CJ, building new homes doesn’t reduce prices, quite the opposite if there is demand.
First home buyers should be buying existing homes and working their way up the property ladder, as that is the way to build equity and wealth.
Housing in NZ is very affordable and especially now with interest rates at historical lows.
I am not sure why the majority of contributors on interest.co are Aucklandites, maybe it is because they are never happy with their own situation, and Interest.co gives them some sort of support from others who don’t own a home.

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Very affordable? The world disagrees

I own a home. I just paid more in deposit than what my parents paid for a far nicer house in a far better suburb 10km closer to the CBD. Low interest rates make servicing the mortgage a breeze, but a 20% deposit at a time of low wage growth and high living costs is huge ask.

"building new homes doesn’t reduce prices, quite the opposite if there is demand."

Umm... no.

"building new homes doesn’t reduce prices, quite the opposite if there is demand"
Now TM2 put that glass pong down, you have smoked enough for one day! Now go out and buy some more houses and make sure they are under market value!

"Very affordable"

My dad in the US sent me a link to the property next door to his that's been on the market for a month or so. It's in a great neighborhood with very low crime and great amenities. It's a 3 bedroom 2 bath house on 2387 square meters with a 1 1/2 car garage, with a full basement. It was built in 1934 and renovated in 2004. It's been owned by the same family since it was built. Average income in the area is $75,617USD/year ($120,000 NZD).

The price for this? $99,900 US (about $160,000 NZD). So tell me once again, how affordable is housing in NZ compared to the rest of the world?

I would move there in a heartbeat if my wife wasn't so insistent on living here (she grew up in NZ).

Sounds wonderful.
How much state and local property taxes (the US version of our "rates") in $US would the owner have to pay per year on this $US99,900 property? (From what I hear, property taxes vary widely by state, and can be a lot higher as a percentage of market value than rates in NZ.)

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The original point of Kiwisaver was to reduce the burden of funding superannuation for future taxpayers .... wasn't it ?

... what a crock to prostitute KS to become a backstop for our property bubble ...

Shame on the Gnats for once again buggering up a national super scheme ... and shame on Taxcinda for not undoing the damage the Gnats have done ...

Agree - cannot understand why Jac kinda cannot at least reverse JOnkeys tax grab on employee Kiwisaver deductions? Unless some sort of tax is reduced or deleted I will vote TOP again.

Government tax take from KiwiSaver up 20% last year from KiwiSaver accounts. They are quick to critisise the providers regarding fees but tax is having an huge impact as well. There is a quick fix if they are so concerned about KiwiSavers earnings being eroded...

Indeed. National didn't help by slapping tax on the employer contributions either, reducing them by a third.

Future KiwiSaver balances eroded by today's tax to pay for today's superannuants

Jenee any indication average age of those withdrawing funds for first home. I appreciate that the published report provides no details , other than average withdrawal higher than overall Kiwisaver average.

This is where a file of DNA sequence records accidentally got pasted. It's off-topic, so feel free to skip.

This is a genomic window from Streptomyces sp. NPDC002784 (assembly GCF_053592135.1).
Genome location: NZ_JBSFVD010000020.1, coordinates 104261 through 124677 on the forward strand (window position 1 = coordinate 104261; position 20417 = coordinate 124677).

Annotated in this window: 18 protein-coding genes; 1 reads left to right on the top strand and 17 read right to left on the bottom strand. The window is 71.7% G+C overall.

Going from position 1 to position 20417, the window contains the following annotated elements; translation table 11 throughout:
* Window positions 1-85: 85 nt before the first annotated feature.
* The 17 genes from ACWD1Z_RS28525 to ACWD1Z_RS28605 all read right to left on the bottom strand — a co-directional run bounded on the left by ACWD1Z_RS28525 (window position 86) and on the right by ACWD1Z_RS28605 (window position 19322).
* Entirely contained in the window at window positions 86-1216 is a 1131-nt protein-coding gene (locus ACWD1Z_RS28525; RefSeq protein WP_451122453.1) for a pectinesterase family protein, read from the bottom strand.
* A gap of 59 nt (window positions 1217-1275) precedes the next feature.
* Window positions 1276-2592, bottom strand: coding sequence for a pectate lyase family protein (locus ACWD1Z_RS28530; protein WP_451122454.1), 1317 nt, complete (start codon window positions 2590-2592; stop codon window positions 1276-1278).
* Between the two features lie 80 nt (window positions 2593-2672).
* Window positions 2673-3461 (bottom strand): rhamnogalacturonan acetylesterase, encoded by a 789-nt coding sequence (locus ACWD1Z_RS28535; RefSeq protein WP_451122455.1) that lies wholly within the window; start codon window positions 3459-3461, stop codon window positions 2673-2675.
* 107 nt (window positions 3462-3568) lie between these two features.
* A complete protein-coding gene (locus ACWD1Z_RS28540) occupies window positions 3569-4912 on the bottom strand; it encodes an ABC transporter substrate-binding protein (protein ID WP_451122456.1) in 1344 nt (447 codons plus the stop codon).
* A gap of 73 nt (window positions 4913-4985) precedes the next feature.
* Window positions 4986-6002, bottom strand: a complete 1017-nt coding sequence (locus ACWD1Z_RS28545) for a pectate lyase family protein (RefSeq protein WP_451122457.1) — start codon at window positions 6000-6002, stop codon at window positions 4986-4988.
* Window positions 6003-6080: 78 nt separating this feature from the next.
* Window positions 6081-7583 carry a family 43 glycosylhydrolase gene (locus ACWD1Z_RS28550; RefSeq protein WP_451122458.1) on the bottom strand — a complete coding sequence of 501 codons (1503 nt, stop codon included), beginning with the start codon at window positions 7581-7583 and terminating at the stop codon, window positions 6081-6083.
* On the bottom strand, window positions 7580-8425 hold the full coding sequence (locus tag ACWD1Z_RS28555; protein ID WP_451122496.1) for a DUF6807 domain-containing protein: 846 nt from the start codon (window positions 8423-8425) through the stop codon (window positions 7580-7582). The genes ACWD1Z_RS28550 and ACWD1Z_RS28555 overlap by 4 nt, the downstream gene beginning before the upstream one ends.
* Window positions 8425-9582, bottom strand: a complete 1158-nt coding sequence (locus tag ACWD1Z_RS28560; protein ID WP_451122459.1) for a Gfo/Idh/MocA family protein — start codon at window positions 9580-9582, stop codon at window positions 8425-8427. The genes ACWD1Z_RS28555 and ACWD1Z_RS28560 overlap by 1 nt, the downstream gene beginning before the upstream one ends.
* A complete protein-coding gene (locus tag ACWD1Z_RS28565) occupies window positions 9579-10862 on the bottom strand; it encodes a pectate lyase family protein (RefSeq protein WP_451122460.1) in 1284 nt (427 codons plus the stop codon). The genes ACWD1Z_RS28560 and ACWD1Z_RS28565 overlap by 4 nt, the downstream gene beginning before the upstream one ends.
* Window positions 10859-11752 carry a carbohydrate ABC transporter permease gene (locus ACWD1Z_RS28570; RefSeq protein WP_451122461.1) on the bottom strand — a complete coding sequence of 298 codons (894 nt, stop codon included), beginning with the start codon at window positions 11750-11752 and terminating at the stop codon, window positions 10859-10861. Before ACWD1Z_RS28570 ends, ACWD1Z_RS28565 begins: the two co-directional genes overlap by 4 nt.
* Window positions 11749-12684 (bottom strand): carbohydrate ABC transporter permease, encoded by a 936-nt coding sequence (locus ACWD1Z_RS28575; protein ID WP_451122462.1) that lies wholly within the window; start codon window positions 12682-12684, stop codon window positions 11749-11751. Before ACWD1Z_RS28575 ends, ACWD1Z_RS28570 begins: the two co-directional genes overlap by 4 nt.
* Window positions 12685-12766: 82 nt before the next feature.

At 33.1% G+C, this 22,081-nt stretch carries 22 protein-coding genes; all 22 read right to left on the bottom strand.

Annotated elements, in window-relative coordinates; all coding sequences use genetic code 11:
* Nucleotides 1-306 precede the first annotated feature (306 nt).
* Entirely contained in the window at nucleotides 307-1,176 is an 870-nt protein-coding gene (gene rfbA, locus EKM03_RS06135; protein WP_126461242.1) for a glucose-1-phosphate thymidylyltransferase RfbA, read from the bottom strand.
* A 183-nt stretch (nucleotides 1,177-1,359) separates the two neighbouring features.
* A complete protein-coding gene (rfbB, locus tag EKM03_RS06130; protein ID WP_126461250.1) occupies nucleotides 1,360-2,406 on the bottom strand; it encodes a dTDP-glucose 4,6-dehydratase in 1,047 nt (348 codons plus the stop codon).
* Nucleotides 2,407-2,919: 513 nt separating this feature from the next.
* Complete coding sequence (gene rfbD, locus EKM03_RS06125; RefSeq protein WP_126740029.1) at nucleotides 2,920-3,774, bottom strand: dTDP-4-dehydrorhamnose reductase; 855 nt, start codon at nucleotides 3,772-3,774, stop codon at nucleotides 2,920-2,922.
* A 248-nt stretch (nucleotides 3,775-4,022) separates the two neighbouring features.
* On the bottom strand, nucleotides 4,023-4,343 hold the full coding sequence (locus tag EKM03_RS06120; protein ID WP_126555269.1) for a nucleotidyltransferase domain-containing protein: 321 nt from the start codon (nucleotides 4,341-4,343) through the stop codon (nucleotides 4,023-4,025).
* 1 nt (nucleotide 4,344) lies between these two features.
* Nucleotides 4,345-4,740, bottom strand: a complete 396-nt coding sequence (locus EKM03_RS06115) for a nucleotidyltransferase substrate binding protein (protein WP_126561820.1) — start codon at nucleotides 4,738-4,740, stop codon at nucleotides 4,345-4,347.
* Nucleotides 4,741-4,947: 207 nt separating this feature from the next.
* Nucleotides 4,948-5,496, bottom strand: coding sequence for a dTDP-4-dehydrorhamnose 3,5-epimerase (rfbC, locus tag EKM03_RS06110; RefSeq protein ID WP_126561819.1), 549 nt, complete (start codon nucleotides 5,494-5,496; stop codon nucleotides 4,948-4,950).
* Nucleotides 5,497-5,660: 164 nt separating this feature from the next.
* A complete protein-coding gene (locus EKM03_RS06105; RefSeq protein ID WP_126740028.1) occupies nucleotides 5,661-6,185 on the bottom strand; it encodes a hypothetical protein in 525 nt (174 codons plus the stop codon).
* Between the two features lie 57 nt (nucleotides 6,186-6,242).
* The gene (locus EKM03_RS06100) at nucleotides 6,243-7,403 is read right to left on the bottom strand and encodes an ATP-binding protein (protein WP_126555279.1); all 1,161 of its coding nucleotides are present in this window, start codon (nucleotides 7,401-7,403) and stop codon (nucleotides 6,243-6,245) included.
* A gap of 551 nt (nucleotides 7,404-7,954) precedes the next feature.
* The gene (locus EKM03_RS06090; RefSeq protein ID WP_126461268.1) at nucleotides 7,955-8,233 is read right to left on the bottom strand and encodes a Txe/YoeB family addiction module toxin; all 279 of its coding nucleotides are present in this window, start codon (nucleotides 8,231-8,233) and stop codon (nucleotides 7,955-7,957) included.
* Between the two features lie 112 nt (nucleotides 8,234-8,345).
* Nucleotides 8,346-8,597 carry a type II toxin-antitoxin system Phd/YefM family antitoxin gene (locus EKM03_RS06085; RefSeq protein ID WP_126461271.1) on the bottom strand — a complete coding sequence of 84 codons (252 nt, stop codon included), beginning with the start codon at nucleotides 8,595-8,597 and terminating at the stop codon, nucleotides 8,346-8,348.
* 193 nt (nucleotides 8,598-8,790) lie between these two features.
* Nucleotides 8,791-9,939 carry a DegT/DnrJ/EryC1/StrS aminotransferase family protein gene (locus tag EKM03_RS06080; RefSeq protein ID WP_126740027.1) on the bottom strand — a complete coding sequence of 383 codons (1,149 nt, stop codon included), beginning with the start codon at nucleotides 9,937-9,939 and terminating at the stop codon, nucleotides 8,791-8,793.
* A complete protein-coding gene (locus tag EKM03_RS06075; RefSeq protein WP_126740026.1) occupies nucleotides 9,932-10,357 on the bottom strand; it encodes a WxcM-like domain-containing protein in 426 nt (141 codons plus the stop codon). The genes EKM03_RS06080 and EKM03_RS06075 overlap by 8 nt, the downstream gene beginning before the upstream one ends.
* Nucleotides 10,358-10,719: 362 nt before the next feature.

Good question. But I only have access to the data in the report, so can't help you there sorry. It's certainly something worth investigating in the future.

Kiwisaver withdrawals, combined with trust fund/bank of mum and dad contributions, are the only thing keeping the lower-mid end housing bubble inflated IMO. If I hadn't been in Kiwisaver the past 6 years, I wouldn't have a chance of scraping a 10% deposit at the current housing prices, let alone 20% for the additional security. You could point at me and say 'silly millennial you spend your money on avocados instead of saving', but the reality is if we all did that then businesses would go bust and it'd be a right kerfuffle anyhow.

Sadly, instead of sitting back and letting the situation the boomers have created crumble and fall down, my kin are going all-in on getting into the market because that's what their parent's would do... that's what investors would do... that's what anyone with a vested interest in sustaining capital gains would do. And fair enough, shelter is a basic human right. Rent is now often higher than mortgage repayments. Not everyone is prepared to cross the ditch or beyond. But wow, what a scheme.

https://getyarn.io/yarn-clip/f728ec23-9f3c-4bd2-931e-4212eb3c5fed

It's not Avocados anymore, see Kellsbells comments in this article. It's now $70 shampoo, $200 outfits and $500 kids birthday parties.

https://www.interest.co.nz/property/102019/overall-sales-rate-48-barfoot...

by kellsbells | 8th Oct 19, 12:42pm
You all go on about first home buyers being priced out of the market but from my point of view (mid thirties single mother, multiple property owner) I see so many people who could afford a property but lack the financial intelligence and willingness to scrimp for a while to get to a position to be able buy a property. I know so many people "on the bones of their asses" who in the next breath are telling me about the $200 outfit or the $500 kids birthday party they threw... You all should argue about how to get to the root of this issue - why kids are not being taught this basic stuff at school??!! I sure as hell am educating my kid to know about capital gains, investing and how to pay off a mortgage quickly and to use debt to your advantage.

Ah yes, let's ignore the fact that houses are many times more multiples of income because there are a handful of idiots who spend recklessly, which there totally haven't been in previous generations at all.

Also ignored the recent coverage we've seen suggesting younger Kiwis are actually saving at a higher rate than many previous generations.